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Shipping Definitions

Service Terms

Definitions for terms used to describe shipment types and special services are found below:

Bulkhead – A wall or divider installed between freight in a trailer to keep the goods safely separated during transit.

Cubic Feet – A measurement determined by multiplying the greatest dimensions of length, width and height of space a shipment effectively occupies in inches and dividing the total by 1,728 cubic inches.

Deadhead – A trailer that is empty during travel. Deadhead is commonly used when describing a truck or trailer’s journey back to its point of origin.

Dock – Also referred to as a loading dock, it is an area where a carrier receives and dispatches shipments.

Drayage – The process of transporting goods over a short distance, most often used to describe local shipping needs.

Dunnage – Materials such as plastic, wood and bags that are used to protect goods during transportation.

Effectively Occupy – Refers to the line-haul equipment space required to transport a shipment. Also referred to as effectively occupying, effective occupancy and effective cube.

Exclusive Use – With this service, the shipper often has full control over the freight being transported, and no other freight may be added to the trailer.

Expedite Expedited services are necessary when a shipment must arrive at its destination quickly, not just within a certain time frame.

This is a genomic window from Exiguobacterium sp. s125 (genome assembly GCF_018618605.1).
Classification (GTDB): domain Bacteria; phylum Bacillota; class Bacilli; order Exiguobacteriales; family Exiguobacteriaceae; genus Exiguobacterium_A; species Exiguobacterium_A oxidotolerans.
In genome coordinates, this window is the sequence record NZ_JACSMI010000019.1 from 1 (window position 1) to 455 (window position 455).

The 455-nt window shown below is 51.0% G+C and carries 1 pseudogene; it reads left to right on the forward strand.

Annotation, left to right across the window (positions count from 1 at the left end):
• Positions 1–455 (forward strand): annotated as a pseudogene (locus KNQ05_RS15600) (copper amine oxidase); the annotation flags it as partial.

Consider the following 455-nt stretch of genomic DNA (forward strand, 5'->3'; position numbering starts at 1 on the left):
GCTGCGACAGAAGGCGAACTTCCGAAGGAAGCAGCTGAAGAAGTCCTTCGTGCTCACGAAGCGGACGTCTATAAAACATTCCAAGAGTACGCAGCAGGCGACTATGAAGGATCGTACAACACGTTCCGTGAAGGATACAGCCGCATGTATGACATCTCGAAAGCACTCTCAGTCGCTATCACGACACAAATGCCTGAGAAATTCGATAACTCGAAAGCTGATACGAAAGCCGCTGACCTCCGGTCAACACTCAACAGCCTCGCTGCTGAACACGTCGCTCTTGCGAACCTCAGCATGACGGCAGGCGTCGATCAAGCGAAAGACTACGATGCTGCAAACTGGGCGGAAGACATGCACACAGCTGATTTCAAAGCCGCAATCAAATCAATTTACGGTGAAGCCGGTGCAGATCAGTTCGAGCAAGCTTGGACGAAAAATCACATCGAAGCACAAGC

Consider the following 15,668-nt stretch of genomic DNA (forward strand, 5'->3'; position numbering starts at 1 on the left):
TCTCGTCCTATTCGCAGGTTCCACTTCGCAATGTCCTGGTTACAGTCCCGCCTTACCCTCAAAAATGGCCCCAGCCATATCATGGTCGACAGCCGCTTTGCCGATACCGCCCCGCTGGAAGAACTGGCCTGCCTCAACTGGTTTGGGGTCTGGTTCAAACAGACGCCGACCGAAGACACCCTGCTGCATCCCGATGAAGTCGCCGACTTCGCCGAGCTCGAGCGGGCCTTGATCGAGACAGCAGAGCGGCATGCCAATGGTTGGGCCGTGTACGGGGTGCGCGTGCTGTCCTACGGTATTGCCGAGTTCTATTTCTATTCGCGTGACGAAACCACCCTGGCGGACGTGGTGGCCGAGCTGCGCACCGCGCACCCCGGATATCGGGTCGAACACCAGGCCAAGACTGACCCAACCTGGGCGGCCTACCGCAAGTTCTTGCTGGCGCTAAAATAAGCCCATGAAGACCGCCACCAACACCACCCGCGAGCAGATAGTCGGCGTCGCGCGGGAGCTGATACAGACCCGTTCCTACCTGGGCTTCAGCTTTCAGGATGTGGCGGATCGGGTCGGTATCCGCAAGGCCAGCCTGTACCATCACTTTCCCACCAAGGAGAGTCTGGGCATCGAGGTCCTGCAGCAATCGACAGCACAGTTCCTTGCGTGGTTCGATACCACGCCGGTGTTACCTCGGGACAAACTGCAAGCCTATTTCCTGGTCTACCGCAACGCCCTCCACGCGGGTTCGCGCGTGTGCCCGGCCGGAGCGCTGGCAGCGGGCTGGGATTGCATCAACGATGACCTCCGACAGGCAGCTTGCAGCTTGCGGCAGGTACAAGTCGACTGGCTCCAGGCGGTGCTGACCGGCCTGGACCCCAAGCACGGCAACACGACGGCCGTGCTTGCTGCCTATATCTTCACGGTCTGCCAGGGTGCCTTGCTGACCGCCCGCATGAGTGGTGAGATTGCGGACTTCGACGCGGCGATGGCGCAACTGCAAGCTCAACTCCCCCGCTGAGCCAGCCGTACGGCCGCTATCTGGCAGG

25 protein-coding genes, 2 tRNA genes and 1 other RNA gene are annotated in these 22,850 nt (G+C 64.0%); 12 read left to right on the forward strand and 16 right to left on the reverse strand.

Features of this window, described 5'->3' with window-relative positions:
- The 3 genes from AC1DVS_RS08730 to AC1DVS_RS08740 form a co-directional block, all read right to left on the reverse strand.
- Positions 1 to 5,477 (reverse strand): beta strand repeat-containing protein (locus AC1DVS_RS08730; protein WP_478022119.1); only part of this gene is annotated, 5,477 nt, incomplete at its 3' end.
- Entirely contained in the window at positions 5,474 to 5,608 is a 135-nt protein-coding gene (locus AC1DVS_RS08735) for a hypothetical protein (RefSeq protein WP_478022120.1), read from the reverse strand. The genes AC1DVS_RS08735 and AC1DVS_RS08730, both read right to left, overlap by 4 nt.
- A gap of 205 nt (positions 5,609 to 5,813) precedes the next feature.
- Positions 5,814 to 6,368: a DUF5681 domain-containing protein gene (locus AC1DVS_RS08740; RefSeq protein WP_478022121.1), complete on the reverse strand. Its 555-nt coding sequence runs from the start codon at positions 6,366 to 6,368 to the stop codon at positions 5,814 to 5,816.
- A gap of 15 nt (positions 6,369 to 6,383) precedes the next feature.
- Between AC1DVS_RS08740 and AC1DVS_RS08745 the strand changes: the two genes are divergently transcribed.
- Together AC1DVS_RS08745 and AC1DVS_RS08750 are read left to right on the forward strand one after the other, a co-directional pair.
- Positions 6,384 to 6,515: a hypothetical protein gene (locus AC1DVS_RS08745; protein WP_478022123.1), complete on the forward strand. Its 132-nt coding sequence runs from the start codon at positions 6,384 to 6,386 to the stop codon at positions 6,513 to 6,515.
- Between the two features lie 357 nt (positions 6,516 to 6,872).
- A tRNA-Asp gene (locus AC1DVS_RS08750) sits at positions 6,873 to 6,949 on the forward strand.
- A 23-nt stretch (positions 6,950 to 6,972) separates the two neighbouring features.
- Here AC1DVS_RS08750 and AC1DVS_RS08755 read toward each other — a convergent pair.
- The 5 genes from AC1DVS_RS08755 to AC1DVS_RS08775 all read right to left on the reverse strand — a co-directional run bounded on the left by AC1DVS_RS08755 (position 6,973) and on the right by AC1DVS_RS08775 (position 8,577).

Final-Mile Residential and commercial shipments that require value-added services, such as restricted appointment windows, consumer shipment notifications or enhanced delivery options.

Freeze Protection – A service agreed upon prior to shipping to protect goods that may be damaged in temperatures at 32 degrees Fahrenheit or lower.

Full Visible Capacity – Defined as the quantity of freight that fills equipment space to the point where no additional articles of the same type of freight can be loaded. The quantity is defined as freight which, in the manner loaded, utilizes a linear length of 24 feet or more and a linear width of five feet or more; or that exceeds 19,999 pounds.

Freight of All Kinds (FAK) – Specifies a variety of load types combined into one trailer or container as consolidated shipments.

Full–Container-Load (FCL) – Designates a container that is filled to capacity without room for additional goods.

Full-Truckload (FTL) Also known as Truckload (TL), typically signifies that there is enough freight to fill a trailer.

Hazmat – Hazardous materials or substances that require extra precaution and consideration when transported.